How are gene therapies expected to revolutionise the treatment of Duchenne Muscular Dystrophy?
Duchenne muscular dystrophy (DMD) is a devastating and fatal neuromuscular genetic disease with no known cure and few treatment options. Since 2014, two antisense oligonucleotide therapies [Exondys 51 (Sarepta Therapeutics) and Translarna (PTC Therapeutics)] have been approved but how are they faring on the market? Find out how key opinion leaders (KOLs) perceive these therapies amongst other conventional treatment approaches. The pipeline for DMD encompasses many novel therapies with diverse mechanisms of action. Find out how the KOLs weigh up key therapy classes including novel exon-skipping compounds, adeno-associated virus (AAV) vector based microdystrophin/minidystrophin gene therapies, myostatin inhibitors, cell therapies amongst others. Which therapeutic strategy do the KOLs think will offer the most promise for this life-threatening condition and how will they impact future treatment pathways?
Learn how KOLs see the market evolving, and how developers could differentiate their marketed and pipeline therapies in KOL Insight: Duchenne Muscular Dystrophy . Ten of the world's foremost KOLs from the US and Europe provide their candid insights on three marketed products and 16 late- and early-stage pipeline programmes.
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- What improvements are needed for the conventional symptomatic treatment of DMD? How do KOLs currently manage DMD and can novel compounds, such as ReveraGen's vamorolone or Catabasis' edasalonexent, offer an improved side effect profile or quality of life for patients?
- How are Exondys 51 and Translarna being used in the treatment of DMD? Since their approval in specific patient subtypes, KOLs weigh up each drug based on mechanism of action, clinical efficacy, safety, administration and discuss their future role in DMD.
- Is there future opportunity for novel exon-skipping strategies? Find out how the KOLs perceive other pipeline exon-skipping drugs such as golodirsen/casimersen (Sarepta), NS-065 (Nippon Shinyaku) and next-generation platforms by Sarepta and Wave Life Sciences.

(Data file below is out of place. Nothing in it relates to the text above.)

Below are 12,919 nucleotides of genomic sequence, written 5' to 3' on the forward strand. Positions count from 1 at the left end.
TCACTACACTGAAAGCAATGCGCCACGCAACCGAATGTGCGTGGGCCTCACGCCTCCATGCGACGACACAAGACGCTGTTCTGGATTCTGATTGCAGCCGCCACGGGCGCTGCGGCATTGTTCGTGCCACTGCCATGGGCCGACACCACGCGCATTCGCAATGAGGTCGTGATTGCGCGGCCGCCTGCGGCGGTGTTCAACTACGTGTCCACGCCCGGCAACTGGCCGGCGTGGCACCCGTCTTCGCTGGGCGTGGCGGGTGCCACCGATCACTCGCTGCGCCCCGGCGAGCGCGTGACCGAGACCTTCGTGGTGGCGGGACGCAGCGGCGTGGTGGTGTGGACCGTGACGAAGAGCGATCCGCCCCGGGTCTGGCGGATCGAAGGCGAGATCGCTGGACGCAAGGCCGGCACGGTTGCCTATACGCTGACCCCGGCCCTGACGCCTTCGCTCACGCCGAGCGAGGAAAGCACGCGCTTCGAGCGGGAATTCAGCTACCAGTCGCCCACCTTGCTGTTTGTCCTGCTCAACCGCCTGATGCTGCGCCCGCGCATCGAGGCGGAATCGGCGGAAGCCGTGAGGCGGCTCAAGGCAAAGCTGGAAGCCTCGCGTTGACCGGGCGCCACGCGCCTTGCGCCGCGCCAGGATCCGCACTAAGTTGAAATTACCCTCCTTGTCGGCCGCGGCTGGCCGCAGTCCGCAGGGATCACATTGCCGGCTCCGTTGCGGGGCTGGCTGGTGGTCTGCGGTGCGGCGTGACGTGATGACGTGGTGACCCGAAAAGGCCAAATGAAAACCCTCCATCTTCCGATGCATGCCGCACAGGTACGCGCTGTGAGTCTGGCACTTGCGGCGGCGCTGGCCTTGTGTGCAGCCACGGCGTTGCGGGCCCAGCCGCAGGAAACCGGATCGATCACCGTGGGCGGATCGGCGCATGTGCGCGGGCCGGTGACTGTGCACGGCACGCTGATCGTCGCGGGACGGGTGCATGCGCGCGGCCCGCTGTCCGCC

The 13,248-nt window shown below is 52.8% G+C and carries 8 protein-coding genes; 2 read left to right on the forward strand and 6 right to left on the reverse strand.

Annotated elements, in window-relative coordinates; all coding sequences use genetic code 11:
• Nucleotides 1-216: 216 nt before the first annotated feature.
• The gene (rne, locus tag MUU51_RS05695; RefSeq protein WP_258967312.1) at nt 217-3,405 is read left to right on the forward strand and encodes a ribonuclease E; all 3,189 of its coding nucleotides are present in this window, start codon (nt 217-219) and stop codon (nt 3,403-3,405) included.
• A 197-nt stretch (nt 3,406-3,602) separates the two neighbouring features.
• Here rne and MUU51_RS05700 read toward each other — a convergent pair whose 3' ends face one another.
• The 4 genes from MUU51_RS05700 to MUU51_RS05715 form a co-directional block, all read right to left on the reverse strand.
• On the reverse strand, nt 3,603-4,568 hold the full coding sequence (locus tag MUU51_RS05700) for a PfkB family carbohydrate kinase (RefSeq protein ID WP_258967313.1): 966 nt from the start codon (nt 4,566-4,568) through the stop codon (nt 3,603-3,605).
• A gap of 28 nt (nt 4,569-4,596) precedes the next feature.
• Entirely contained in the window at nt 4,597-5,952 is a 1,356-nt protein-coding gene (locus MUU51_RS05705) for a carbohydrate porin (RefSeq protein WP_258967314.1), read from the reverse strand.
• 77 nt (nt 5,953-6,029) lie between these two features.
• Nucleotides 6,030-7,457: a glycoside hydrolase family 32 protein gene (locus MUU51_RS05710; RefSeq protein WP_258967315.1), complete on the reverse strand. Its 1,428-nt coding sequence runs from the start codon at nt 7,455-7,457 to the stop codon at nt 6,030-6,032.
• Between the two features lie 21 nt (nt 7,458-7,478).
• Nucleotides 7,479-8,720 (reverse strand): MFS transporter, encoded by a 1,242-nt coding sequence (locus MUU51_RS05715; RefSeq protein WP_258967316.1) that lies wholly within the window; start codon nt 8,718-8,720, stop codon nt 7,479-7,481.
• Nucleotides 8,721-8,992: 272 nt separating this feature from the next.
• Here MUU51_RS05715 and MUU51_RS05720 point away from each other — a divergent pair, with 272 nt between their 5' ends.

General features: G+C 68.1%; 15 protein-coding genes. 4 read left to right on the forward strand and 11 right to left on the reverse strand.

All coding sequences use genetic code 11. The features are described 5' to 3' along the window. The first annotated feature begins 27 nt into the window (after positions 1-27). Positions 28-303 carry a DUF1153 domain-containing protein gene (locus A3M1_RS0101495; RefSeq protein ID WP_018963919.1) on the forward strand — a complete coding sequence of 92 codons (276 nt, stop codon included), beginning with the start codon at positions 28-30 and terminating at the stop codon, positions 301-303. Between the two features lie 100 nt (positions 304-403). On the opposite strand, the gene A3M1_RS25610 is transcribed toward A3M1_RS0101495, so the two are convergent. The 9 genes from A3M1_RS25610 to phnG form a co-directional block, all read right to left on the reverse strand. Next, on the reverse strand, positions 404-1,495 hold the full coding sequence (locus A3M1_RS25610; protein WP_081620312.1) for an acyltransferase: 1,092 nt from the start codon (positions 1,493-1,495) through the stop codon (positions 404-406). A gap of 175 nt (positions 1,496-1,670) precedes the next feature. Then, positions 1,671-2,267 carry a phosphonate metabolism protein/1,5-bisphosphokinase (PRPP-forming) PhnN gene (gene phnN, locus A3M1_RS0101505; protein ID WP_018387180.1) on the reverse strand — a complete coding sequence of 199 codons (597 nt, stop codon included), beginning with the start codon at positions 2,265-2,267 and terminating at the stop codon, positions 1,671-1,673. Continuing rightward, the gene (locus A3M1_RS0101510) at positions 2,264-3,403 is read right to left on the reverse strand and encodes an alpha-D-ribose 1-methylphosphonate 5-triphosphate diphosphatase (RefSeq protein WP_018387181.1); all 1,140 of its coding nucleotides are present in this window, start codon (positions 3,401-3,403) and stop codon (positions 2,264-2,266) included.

- Can microdystrophin/minidystrophin gene therapies revolutionise future treatment of DMD? How do KOLs view the initial data with Sarepta/Nationwide's micro-dystrophin gene therapy and what are their expectations for other gene therapies from Solid BioSciences and Pfizer.
- What opportunities and challenges face adeno-associated virus (AAV) based gene therapies going forward? KOLs provide their candid insights on the hurdles that face AAV vector based gene therapies but also discuss their future potential as a broad therapeutic approach.
- How do KOLs view myostatin inhibition as a therapeutic strategy in DMD? Bristol-Myers Squibb (BMS)/Roche and Pfizer are developing anti-myostatin compounds for DMD. Find out how the experts view this approach and where they would be best incorporated as a treatment option.
- Do cell-based therapies have any future role in DMD? Many stem cell therapies have led to disappointments in the past but what are KOL viewpoints on Capricor's CAP-1002?
- How will future treatment pathways evolve for the treatment of DMD? Find out if exon-skipping drugs, microdystrophin/minidystrophin gene therapies, myostatin inhibitors, or combination strategies are expected to play an important role and whether they can help address the pathogenesis of this fatal disease.